Sport

Kansas City Royals’ Peter Moylan on what he misses about Australia and aiming for the World Series. By Donna Walker-Mitchell.
Credit: ED ZURGA / GETTY IMAGES

Pitch perfect: Peter Moylan, 38, baseballer

Getting older has its advantages. Being 38, I know everything there is to do in this game as a relief pitcher. I’ve been in every situation before. Also, I don’t get as nervous as I did when I was younger. Once you’ve proven yourself over and over again, you don’t second-guess yourself.

I spent the off-season trying to get ready for this year and it’s paid off. It’s the first time I’ve been healthy in a while. From 2011 up until last year, it’s been a bit of a struggle with injuries, but I’ve done what I needed to do to get myself ready to pitch every day. Physically, you just have to do your rehab, but mentally, there have been times where I thought, “This might be it for me.”

I’ve been told so many times in my career that it’s time for me to move on, that I maybe should look at doing something else. I never gave that a second thought. I believe if you can stay focused and stay driven then anything is possible. Anything you do in life, if you really want to pursue it, do it 110 per cent.

I left home when I was 17, came over to the States to play and it didn’t work out. I went from being pretty good in Australia to moving overseas and just being one of 150 guys who were trying to do the same thing and a lot of them were a lot physically stronger than me. It was also my first time out of home so I didn’t really know how to adjust to that. I came home and worked every regular job you can think of. I was a plumber, concreter, splashback installer. I sold pest control, upholstery fabric, and I also sold furniture to the elderly. You name it, I’ve done it.

When I was working as a pharmaceutical rep, I was asked to try out for the Australian World Baseball Classic team. Somehow, I made the team and came over to Orlando to pitch for Australia at the WBC and the next day I got offered a contract with the Atlanta Braves, so I had to call my boss and say, “Hey, you need to find another rep. I’m not coming back.”

What I miss most about Australia are my family and friends. Oh, and great coffee. I can live without just about everything else, but friends, family and great coffee, no. When I’m back home I probably have four or five coffees a day. I can’t stop! I love that and having a poached egg. They can’t seem to do it over here. Why can’t they poach an egg? I just bought a cafe, the Apollo in West Melbourne. That should be fun.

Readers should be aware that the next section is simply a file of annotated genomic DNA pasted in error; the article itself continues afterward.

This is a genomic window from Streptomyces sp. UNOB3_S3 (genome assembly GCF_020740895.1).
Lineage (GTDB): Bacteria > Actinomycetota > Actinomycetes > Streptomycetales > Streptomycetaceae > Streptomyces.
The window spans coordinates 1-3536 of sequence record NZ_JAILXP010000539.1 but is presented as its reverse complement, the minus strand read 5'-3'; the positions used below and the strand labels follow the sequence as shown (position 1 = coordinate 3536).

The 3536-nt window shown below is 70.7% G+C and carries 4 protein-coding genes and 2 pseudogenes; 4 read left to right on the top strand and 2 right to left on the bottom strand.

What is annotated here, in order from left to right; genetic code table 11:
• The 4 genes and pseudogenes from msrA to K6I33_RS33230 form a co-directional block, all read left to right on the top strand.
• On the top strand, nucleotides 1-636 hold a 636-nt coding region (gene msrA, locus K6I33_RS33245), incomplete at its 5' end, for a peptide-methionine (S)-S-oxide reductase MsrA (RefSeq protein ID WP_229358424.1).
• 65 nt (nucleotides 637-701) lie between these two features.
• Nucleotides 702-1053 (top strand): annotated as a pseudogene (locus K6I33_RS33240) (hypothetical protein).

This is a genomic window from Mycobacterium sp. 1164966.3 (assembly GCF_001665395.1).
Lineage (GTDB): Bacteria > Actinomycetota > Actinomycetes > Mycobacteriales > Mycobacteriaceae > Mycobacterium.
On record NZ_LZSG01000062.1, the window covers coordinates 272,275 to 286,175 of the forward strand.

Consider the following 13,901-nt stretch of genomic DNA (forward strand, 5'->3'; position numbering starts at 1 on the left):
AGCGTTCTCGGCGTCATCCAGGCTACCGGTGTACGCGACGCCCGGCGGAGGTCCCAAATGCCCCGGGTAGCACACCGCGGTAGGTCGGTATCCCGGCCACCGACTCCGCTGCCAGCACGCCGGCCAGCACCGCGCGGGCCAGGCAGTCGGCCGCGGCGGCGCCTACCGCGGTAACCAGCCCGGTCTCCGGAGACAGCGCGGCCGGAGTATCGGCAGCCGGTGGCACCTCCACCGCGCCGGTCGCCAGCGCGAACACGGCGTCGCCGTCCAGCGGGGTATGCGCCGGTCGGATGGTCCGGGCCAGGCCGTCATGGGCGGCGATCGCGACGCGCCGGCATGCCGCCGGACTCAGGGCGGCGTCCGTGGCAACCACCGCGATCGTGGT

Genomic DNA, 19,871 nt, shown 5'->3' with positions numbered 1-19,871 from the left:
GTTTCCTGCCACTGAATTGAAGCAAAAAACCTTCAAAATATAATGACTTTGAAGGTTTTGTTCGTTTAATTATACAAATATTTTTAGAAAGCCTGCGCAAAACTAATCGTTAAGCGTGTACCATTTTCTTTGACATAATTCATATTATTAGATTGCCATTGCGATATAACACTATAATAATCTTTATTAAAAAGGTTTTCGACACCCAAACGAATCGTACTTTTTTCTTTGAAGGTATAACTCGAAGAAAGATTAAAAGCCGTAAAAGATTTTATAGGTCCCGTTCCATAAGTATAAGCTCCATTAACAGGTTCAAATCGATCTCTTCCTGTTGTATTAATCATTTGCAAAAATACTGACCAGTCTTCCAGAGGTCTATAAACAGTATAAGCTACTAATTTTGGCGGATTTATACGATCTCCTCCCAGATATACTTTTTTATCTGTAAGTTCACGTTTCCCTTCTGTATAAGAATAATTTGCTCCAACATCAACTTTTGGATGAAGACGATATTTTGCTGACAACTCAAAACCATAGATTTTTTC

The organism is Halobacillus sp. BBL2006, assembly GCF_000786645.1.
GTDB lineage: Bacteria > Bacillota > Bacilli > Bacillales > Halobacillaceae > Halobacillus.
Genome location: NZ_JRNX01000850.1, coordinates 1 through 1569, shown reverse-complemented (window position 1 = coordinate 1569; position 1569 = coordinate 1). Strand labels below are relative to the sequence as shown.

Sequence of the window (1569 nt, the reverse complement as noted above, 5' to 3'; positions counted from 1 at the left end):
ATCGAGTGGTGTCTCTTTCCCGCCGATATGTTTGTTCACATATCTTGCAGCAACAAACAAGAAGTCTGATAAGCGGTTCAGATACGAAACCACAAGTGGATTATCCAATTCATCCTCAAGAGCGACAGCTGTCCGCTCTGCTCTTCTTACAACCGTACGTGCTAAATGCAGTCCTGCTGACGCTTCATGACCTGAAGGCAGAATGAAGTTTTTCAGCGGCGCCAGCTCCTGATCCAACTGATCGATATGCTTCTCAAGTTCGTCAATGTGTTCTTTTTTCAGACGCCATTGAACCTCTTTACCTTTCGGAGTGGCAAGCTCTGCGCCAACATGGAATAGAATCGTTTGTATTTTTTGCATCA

I’m a huge Hawthorn supporter. The other week I got to watch the Fremantle Dockers versus the Demons on TV in Kansas City. It was the first game of AFL I’ve watched in about five years, so that was great. Relaxing-wise, if I have a day off I’ll play some golf. Or just put me in front of some good TV and I’m pretty happy. My favourites are Peaky Blinders and Orange Is the New Black.

This is my philosophy: it’s not that hard to be a good person and be a good teammate. You just have to genuinely care about other people. That’s what makes a good team player. Now, your performance on the field may be good or you may struggle, but if you’re the same guy every day, you show up and you have a smile on your face, be in a good mood and be a good guy, it translates into being a good team player.

My Aussie mates keep me down to earth. If they read something I’ve said or they watch me do an interview on TV and they don’t think I’ve said the right thing, they let me know it. My mum texts me after every single game. And there was a time when my dad would call me and he’d like to run through every play and I’d say to him, “Dad, you know I was there, right?”

My No. 1 goal is to win the World Series. On this team now, there are only four of us who haven’t won a World Series so I’d like to get that done. I love the competition of baseball. Any team can beat the other on any given day. It just takes one thing to totally change the game.

I’ve been clocked at pitches that are 96 miles an hour [155km/h], but that’s not my average, no. It’s anywhere from 88 to 92 miles an hour [142-148km/h]. People have asked me how I do it but, honestly, I don’t know. I guess I’m just lucky.

 

This week's highlights...

• AFL: GWS Giants v Richmond
Saturday, 4.35pm (AEST), Spotless Stadium, Sydney Olympic Park

• Netball: West Coast Fever v Collingwood Magpies
Saturday, 6.45pm (AWST), Perth Arena

• Motorsport: Winton SuperSprint – Supercars Championship, Race 10
Sunday, 1.45pm (AEST), Winton Motor Raceway, Victoria

• NRL: Canterbury-Bankstown Bulldogs v Sydney Roosters
 Sunday, 4pm (AEST), ANZ Stadium, Sydney

• Gymnastics: 2017 Australian Championships
Monday until June 4, Hisense Arena, Melbourne

• Soccer: Liverpool FC v Sydney FC
Wednesday, 8pm (AEST), ANZ Stadium, Sydney

This article was first published in the print edition of The Saturday Paper on May 20, 2017 as "Pitch perfect". Subscribe here.

Donna Walker-Mitchell
is an Australian journalist based in Los Angeles.

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